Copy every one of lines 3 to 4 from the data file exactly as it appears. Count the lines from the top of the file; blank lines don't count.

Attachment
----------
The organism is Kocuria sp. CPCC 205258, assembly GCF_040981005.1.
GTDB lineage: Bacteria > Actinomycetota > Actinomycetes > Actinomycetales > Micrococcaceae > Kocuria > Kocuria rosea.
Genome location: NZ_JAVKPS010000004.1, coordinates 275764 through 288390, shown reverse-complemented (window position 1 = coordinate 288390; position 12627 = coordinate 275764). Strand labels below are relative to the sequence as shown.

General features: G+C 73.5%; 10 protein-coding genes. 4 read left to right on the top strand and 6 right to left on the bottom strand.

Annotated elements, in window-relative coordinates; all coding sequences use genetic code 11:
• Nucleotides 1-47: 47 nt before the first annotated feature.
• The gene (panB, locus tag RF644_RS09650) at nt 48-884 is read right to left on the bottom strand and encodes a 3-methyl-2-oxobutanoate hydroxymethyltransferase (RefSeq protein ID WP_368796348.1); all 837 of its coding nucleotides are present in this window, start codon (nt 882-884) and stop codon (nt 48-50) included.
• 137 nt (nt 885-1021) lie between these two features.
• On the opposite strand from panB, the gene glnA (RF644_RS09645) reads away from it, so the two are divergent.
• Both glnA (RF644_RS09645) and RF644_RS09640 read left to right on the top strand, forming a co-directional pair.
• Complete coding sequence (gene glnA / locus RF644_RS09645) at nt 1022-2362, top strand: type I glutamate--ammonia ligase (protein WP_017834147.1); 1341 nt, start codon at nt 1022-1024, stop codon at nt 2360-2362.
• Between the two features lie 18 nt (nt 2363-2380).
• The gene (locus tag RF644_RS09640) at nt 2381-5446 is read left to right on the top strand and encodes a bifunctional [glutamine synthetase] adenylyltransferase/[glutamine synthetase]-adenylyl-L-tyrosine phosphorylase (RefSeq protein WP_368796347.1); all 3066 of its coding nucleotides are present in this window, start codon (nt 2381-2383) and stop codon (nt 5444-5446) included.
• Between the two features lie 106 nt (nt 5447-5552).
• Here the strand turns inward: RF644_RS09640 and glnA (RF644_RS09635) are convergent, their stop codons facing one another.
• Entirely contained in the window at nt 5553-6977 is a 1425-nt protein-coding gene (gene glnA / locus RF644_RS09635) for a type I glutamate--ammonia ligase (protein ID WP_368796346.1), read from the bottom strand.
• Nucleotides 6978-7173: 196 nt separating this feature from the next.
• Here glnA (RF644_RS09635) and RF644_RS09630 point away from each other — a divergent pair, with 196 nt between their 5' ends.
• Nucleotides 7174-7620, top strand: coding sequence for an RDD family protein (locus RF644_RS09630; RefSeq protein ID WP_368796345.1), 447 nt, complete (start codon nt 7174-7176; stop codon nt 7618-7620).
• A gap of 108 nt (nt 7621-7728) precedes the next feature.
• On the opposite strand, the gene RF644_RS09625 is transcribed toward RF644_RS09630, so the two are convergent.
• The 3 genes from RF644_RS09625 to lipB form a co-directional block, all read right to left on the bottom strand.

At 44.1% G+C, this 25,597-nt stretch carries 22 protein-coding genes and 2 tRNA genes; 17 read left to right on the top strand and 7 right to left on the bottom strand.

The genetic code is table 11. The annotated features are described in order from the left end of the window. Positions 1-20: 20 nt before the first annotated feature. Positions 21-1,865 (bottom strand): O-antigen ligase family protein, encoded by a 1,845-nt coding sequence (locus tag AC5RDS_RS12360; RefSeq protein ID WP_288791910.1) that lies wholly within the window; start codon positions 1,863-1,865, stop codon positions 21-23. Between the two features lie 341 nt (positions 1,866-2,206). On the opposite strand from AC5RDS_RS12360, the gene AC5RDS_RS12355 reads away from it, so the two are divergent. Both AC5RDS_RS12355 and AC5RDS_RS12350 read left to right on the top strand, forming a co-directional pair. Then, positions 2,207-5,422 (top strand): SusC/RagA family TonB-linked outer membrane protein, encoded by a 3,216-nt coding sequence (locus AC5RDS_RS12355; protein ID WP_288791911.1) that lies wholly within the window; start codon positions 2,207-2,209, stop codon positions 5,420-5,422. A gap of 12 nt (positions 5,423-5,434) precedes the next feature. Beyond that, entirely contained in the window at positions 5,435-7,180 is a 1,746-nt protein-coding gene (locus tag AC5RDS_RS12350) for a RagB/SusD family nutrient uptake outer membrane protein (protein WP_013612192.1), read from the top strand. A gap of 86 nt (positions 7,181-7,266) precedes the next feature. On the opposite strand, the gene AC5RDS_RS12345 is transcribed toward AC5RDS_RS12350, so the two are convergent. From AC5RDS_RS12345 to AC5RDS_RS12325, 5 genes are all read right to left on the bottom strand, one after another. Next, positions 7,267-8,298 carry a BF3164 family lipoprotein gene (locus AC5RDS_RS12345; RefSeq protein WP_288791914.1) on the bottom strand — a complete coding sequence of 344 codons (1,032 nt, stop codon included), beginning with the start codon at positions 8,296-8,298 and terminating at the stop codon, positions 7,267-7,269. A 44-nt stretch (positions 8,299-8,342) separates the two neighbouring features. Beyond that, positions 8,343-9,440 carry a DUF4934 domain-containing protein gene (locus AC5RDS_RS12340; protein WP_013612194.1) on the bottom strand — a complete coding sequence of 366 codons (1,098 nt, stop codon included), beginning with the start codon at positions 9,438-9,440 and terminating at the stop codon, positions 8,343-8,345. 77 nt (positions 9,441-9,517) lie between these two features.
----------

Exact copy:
Genome location: NZ_JAVKPS010000004.1, coordinates 275764 through 288390, shown reverse-complemented (window position 1 = coordinate 288390; position 12627 = coordinate 275764). Strand labels below are relative to the sequence as shown.

General features: G+C 73.5%; 10 protein-coding genes. 4 read left to right on the top strand and 6 right to left on the bottom strand.